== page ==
● Realignment: ​process by which one party supplants another as the dominant party in a two party political system

● Seven identifiable party eras

o (1790s – 1815ish) Fed vs Dem-Repub (winner)

o (1816-1860) Dem vs Whigs (even matched)

o (1868-1894) Dem vs Repub (even matched)

o (1900-1932) Dem vs Repub (winner)

o (1940-1960ish) Dem (winner) vs Repub (New Deal Era)

o (1960ish-1990ish) Sixth Party Era Dem vs Repub (De-alignment) o (1990ish-now) Seventh Party Era Dem vs Repub (Parties at War) ● New Deal Party Era

o New Deal​: the programs of the administration of FDR

o New Deal Coalition​: The informal electoral alliance of working class ethnic groups, Catholics, Jews, urban dwellers, racial minorities, and South that was the basis of the Dem party dominance of American politics from the New Deal to the early 1970s

● The De-alignment Era

o Triggered by Dem openness to LGBT, assistance towards African-Americans, and opposition to Vietnam War

o Civil Rights movement alienated white southerners and blue collar workers, LGBT support alienated religious conservatives, and peace alienated Americans who favored strong defense and aggressive foreign policy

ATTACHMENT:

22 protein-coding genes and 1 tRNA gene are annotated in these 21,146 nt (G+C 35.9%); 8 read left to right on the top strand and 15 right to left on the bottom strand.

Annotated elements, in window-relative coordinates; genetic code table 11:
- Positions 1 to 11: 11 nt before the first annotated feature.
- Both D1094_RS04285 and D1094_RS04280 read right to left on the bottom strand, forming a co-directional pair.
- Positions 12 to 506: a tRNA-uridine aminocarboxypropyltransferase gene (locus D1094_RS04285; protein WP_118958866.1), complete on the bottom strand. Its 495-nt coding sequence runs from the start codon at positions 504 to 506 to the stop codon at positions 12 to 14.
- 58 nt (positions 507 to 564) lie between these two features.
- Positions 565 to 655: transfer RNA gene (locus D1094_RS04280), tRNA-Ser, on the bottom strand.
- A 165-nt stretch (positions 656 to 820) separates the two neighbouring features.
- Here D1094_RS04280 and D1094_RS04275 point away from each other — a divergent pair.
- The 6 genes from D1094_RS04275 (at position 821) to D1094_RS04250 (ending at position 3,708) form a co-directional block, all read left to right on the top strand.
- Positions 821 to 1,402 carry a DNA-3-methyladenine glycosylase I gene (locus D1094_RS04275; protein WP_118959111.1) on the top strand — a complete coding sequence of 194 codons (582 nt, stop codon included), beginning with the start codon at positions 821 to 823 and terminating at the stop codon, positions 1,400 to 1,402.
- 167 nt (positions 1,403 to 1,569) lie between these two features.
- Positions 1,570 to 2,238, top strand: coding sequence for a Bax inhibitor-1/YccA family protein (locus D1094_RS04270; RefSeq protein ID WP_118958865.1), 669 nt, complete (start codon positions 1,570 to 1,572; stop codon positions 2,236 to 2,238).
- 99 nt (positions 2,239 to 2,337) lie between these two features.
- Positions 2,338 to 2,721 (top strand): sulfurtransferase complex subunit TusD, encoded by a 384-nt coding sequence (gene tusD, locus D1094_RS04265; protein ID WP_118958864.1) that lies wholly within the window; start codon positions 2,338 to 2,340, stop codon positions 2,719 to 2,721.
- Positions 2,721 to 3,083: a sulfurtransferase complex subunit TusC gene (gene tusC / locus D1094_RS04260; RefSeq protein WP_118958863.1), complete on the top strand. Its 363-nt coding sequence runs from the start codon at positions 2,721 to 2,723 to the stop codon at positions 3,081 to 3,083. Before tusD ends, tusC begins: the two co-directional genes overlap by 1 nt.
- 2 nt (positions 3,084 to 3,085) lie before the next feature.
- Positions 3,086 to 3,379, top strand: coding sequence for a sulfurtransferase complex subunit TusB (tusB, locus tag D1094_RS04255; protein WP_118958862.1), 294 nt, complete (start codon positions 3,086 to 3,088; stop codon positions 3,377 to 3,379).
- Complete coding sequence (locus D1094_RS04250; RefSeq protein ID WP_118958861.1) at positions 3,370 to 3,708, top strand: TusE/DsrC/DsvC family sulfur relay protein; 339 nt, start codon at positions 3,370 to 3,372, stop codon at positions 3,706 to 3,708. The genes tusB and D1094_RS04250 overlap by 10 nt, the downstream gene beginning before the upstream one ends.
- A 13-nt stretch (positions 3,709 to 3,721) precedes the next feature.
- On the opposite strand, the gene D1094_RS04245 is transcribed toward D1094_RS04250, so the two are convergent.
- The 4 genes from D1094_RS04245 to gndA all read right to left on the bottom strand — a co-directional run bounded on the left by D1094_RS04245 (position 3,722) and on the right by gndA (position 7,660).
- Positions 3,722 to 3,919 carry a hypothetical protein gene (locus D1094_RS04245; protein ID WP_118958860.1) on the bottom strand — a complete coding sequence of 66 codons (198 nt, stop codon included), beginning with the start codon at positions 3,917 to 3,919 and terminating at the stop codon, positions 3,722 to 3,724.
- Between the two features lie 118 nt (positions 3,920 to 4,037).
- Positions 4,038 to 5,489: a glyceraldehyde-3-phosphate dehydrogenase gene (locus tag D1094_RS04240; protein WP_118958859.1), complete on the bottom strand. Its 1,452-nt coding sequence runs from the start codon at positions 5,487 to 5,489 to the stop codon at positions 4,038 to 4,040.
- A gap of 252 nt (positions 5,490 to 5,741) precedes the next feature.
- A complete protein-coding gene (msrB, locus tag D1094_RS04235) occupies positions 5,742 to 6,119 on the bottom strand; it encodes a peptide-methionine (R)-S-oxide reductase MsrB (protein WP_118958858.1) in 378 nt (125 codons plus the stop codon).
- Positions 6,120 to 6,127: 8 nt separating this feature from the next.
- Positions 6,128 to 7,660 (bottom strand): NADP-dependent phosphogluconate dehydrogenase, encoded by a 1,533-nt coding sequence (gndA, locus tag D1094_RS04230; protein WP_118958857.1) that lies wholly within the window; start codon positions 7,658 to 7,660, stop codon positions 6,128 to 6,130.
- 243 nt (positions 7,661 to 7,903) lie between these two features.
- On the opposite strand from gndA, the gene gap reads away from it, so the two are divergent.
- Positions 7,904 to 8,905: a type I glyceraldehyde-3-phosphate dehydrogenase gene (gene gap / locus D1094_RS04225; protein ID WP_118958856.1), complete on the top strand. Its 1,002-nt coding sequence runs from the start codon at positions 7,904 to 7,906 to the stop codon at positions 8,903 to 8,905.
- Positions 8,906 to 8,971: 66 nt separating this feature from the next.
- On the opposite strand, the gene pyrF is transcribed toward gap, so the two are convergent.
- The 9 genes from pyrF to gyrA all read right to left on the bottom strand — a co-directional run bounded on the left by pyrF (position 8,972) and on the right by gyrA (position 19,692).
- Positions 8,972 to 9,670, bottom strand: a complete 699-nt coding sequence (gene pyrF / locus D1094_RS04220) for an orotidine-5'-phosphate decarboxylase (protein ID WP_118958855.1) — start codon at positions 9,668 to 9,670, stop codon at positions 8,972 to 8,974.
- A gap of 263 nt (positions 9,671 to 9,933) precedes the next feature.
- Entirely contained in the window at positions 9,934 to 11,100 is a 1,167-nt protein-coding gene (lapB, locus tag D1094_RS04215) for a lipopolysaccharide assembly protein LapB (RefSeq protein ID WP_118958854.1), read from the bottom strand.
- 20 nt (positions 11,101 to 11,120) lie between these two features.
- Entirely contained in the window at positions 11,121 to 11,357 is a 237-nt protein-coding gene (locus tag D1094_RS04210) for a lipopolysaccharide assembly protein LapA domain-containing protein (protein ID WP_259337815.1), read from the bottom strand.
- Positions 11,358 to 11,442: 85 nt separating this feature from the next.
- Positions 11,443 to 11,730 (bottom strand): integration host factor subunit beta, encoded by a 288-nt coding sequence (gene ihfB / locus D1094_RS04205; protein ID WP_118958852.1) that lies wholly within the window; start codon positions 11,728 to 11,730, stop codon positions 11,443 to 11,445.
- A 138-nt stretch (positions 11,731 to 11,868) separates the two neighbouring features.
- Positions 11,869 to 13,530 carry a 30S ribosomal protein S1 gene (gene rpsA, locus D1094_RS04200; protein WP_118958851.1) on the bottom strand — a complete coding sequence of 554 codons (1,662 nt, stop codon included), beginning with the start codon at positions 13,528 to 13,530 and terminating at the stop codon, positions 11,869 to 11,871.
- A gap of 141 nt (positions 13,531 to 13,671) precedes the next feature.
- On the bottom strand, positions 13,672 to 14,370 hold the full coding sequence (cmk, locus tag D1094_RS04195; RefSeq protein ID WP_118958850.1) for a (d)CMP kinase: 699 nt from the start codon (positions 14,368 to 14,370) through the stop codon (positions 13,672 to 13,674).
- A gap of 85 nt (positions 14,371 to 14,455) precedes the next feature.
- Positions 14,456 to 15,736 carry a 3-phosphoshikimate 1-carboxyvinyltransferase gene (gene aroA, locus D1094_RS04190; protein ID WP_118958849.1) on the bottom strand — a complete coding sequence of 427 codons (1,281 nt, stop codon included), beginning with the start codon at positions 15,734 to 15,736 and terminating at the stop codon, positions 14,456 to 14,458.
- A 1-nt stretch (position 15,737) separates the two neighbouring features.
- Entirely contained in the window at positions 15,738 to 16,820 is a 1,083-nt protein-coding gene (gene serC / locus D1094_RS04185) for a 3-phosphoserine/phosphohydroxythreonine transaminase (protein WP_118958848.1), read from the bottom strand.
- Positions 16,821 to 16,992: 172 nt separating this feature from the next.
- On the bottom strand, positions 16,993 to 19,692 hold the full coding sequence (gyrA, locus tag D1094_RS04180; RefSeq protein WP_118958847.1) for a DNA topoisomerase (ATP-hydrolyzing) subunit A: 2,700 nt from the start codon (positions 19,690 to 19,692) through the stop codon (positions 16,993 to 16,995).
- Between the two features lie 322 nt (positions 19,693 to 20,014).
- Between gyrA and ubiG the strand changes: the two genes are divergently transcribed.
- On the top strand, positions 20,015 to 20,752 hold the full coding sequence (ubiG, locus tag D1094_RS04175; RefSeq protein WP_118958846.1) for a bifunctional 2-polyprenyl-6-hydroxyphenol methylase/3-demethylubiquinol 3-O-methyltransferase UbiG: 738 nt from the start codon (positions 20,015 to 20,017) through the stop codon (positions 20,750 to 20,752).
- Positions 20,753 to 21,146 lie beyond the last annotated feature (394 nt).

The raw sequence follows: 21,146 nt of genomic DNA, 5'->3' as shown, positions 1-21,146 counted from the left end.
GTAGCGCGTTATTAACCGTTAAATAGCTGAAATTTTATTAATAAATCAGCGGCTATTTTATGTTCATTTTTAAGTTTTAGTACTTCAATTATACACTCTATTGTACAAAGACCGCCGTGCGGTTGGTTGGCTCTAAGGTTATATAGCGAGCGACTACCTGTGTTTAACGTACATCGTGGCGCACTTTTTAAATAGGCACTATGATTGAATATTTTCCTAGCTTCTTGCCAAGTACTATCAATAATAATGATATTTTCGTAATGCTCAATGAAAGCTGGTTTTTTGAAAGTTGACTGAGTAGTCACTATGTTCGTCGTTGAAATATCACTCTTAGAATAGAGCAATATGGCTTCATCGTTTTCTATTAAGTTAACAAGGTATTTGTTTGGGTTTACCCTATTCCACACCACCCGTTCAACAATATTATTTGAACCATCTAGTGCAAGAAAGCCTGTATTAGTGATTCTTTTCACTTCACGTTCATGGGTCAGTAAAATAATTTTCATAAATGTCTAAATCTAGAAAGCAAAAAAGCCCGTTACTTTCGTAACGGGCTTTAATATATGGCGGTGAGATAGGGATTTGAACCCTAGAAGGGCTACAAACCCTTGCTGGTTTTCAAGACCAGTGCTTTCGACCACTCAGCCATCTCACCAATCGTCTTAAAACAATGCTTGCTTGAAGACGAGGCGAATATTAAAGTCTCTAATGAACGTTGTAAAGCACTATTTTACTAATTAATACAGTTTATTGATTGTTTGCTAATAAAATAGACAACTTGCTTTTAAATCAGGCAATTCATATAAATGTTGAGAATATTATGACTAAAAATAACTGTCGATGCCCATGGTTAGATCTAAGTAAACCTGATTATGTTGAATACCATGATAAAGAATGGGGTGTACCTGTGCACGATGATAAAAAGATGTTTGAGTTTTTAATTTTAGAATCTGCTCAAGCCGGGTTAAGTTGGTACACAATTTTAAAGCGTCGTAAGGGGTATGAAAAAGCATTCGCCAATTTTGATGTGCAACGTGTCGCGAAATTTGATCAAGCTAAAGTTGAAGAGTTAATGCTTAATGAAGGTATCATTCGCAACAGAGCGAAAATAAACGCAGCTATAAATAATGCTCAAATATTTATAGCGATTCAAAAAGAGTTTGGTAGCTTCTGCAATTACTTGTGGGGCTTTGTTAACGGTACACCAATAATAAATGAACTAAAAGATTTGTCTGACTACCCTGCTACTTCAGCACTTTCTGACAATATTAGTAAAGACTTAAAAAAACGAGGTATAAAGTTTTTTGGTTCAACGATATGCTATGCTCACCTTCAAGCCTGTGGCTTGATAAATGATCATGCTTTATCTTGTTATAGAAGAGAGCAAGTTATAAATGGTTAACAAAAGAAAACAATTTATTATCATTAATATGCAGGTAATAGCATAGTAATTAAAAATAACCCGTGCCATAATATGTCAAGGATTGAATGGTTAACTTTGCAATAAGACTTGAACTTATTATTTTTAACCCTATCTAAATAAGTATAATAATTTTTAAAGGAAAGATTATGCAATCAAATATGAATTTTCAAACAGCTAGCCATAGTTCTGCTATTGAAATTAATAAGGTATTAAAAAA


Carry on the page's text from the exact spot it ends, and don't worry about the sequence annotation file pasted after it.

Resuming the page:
o Divided Government: ​Control of the executive and legislative branches by different political parties

▪ Bipartisanship still possible at this time as people from across the political spectrum still existed

o Dealignment: ​a gradual reduction in the dominance of one political party without another party supplanting it

● The Parties at War Era

o Important dates

▪ 1994: Repub gain victory in both houses of Congress led by Newt Gingrich

▪ 1998-1999: Near impeachment of Bill Clinton with a close vote along party lines in the Senate; large majority of both parties opposed these

actions

▪ 2000: Bush-Gore elections

o Interestingly, partisanship is strong among elites but not in regular voters, who tend to be centrists/moderate